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Prying eyes: Medical records at risk
When the Health Insurance Portability and Accountability Act of 1996 (HIPAA) was amended in 2003, something happened to your medical records: You lost control of them, along with the health privacy of you and your family.
"HIPAA was gutted," says Dr. Deborah Peel, a practicing physician in Austin, Texas, and founder of Patient Privacy Rights, a medical privacy watchdog group.
For example, privacy provisions in place prior to 2003 were replaced by a "disclosure" provision: That's the HIPAA form you've been signing all the time and the doctors office and hospital. Now anyone even tangentially associated with your medical care (billing firms, pharmacy benefit managers and business associates you don't even know about, referred to as "health care operations").
Here's how it happened: Congress in 1996 recognized the need for national patient privacy standards and set a three-year deadline for itself to enact such protections as part of the Health Insurance Portability and Accountability Act of 1996 (HIPAA). When Congress failed to meet that deadline, the law required the Health & Human Services Department (HHS) to adopt such protections via regulation.
Here's what HHS came up with: "The consent provisions in [the previous HIPAA law] are replaced with a new provision . . . that provides regulatory permission for covered entities to use or disclose protected health information for treatment, payment, and health care operations." Translation: Requirement for your consent is replaced by broad permission from the federal government for others to use your data. And thus, your medical records opened up like a gusher.
HHS touted it as an advance, even though it stripped your consent rights: "The patient privacy rule will provide strong protections for personal health information while maintaining the high quality of care that Americans expect," said then HHS Secretary Tommy Thompson says."
Further, these HIPAA provisions apply to "past, present, or future" medical records, so that brief condition you had 20 years ago is fair game.
HHS admits the rules do not establish "appropriate" restrictions on the use or disclosure of medical information by such recipients as researchers, life insurance issuers, marketing firms, or administrative, legal, or accounting services. In addition, HHS does not have the authority to give you the right to take court action if your medical information is misused. These HIPAA provisions apply mainly to your electronic medical data — which is extensive, considering the increased use of electronic claim filing by health care providers and the databases that record every prescription you fill, no matter how you pay for it.
In addition, these HIPAA provisions mean you will not know who has seen, touched or sold your personal medical data. You will receive no notices when your health records are disclosed, nor will you be able to find out, even if you ask, because there is no requirement for an "audit trail," says Patient Privacy Rights.
One undesirable consequence Peel foresees is that patients who are aware of this lack of privacy may lose trust in their doctor-patient relationship, because anything recorded in a medical record is at risk.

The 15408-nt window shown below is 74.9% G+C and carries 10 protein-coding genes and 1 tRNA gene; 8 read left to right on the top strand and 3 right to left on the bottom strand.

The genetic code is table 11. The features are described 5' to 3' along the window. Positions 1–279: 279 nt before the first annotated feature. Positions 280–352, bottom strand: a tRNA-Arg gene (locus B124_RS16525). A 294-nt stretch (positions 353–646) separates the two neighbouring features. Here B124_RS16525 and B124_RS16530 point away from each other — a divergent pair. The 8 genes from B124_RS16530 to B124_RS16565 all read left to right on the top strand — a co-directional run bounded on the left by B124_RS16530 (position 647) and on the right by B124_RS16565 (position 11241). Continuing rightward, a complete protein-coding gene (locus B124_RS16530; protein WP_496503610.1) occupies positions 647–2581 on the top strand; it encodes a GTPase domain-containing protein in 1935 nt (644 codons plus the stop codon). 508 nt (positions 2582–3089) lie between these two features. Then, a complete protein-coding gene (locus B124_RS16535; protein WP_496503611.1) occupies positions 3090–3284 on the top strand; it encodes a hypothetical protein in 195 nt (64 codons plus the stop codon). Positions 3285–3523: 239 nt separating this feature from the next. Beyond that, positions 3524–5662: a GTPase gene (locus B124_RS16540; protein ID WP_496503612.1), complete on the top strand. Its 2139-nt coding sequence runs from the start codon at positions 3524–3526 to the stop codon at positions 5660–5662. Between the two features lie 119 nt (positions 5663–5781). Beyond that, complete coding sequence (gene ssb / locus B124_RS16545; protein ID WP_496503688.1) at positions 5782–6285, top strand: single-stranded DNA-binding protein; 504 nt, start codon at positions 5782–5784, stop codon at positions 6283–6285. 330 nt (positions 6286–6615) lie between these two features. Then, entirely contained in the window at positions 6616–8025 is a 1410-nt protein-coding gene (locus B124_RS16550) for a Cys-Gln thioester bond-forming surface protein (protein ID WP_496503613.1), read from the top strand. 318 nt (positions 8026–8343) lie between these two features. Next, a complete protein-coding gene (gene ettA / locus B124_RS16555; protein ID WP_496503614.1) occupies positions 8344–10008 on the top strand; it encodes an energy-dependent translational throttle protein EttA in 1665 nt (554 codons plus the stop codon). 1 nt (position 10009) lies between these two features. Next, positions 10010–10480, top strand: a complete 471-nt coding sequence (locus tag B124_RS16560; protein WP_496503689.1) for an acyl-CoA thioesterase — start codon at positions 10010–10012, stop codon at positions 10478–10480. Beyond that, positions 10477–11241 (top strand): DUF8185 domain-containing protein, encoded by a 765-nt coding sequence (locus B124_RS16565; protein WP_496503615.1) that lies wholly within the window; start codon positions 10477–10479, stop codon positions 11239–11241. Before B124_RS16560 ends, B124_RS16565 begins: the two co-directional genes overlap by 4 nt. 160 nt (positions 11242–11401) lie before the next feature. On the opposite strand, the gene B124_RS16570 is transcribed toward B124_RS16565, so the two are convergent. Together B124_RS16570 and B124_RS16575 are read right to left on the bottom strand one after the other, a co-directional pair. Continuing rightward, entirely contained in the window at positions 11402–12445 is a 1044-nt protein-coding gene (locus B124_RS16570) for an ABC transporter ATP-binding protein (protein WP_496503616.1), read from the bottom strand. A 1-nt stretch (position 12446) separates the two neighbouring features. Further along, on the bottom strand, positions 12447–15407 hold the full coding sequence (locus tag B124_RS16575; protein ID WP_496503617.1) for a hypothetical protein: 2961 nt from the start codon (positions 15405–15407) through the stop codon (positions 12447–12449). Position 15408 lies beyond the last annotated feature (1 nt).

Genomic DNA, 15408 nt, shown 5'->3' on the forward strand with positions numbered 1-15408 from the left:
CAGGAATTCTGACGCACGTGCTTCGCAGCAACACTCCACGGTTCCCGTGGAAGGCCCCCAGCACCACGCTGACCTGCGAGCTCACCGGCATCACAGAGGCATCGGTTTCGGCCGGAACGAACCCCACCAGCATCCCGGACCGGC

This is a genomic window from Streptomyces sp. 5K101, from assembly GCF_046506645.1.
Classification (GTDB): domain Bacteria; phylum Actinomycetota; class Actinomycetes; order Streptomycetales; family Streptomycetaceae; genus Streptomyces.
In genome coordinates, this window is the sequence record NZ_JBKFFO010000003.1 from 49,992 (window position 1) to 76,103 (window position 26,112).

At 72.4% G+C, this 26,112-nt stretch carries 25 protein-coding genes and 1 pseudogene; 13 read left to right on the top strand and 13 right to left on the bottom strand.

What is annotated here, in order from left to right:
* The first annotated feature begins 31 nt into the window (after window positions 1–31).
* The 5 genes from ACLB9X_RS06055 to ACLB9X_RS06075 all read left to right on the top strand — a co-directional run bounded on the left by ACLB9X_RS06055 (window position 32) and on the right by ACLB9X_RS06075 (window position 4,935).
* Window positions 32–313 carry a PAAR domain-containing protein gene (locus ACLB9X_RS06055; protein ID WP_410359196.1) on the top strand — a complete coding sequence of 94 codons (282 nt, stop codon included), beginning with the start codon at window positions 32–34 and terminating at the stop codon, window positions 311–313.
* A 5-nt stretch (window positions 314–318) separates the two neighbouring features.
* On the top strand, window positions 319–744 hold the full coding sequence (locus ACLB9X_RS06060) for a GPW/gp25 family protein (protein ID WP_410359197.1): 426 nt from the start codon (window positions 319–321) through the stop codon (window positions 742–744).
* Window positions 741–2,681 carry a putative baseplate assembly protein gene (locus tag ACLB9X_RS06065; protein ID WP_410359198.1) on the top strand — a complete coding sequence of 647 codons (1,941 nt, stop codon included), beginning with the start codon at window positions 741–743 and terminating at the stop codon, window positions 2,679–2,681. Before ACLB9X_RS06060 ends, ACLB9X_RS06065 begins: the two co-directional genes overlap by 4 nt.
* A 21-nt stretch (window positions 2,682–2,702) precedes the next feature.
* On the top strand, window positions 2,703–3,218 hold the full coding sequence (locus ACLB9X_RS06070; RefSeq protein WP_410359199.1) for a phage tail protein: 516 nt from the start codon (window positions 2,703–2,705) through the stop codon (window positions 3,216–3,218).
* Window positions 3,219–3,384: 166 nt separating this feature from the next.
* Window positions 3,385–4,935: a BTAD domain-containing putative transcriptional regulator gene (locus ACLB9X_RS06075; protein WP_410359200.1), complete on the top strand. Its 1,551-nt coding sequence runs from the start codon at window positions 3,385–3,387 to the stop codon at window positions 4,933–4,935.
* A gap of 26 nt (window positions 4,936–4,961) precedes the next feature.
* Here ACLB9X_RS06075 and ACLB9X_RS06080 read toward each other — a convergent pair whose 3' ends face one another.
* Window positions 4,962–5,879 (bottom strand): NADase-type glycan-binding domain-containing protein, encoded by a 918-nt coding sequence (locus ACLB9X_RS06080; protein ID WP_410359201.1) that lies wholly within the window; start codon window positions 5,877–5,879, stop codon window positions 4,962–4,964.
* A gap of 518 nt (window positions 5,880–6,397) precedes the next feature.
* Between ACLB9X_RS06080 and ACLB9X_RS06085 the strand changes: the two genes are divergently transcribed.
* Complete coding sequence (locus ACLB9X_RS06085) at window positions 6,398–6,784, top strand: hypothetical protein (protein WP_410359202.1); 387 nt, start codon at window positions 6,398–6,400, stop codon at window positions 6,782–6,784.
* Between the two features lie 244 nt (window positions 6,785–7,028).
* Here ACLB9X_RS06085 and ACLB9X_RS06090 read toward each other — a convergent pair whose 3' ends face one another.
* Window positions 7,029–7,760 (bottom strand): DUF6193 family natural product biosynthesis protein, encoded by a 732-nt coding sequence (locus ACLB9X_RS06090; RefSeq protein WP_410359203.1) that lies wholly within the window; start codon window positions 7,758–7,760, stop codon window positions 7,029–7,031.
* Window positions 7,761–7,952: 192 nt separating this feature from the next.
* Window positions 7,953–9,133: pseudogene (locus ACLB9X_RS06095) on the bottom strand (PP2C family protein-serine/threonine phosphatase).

HIPAA says that identifying information should be stripped from your medical data if it's not needed — for example, if your data is given to a researcher — but there has been strong doubt in the privacy-advocacy community about whether this will be put into practice.
Your health as a matter of national security
In addition, under the HHS rules, parts of your medical records can be disclosed for a variety of reasons that concern "national priority activities" and for "activities that allow the health care system to operate more smoothly." In addition, you would be assigned a permanent health ID, similar to a Social Security number, so your medical records could be more easily traced no matter which doctor, police agency or researcher wants them.
Here are some of the agencies and purposes for which "prying eyes" could review your medical records under the HHS' rules:
- Oversight of the public health care system, including quality assurance activities
- Public health
- Judicial and administrative proceedings
- Law enforcement
- Emergency circumstances
- To provide information to next-of-kin
- For identification of a deceased person, or the cause of death
- As authorized for governmental health data systems
- For facility patient directories
- By banks and other financial institutions, to process health care payments and premiums
- For activities related to national defense and security.
The American Civil Liberties Union (ACLU) worries about the access law enforcement will have to your medical records. "The police should not be able to say to a hospital, 'Give us Mr. Smith's medical charts because we think something's fishy,'" says Ronald Weich, an ACLU legislative consultant. "One of the most basic principles of American justice is that police must obtain a warrant from a judge before searching through your property. Medical records should be treated no differently."
The ACLU accused HHS of ignoring thousands of faxes sent through the ACLU web site from consumers seeking stronger regulations.
State privacy laws
If the HIPAA regulations conflict with state privacy law, whichever has the stronger privacy protections would prevail. These laws cover consumers who are privately insured or uninsured, and recipients of public assistance, such as Medicare and Medicaid.
How to take back control
Regaining control of personal medical information will be no small feat. Most important is strong federal privacy regulation to counteract what has been done by the HHS rules.
Patient Privacy Rights offers an online "Patient Privacy Toolkit" with forms that you can use to assert your right of consent before your health data are disclosed.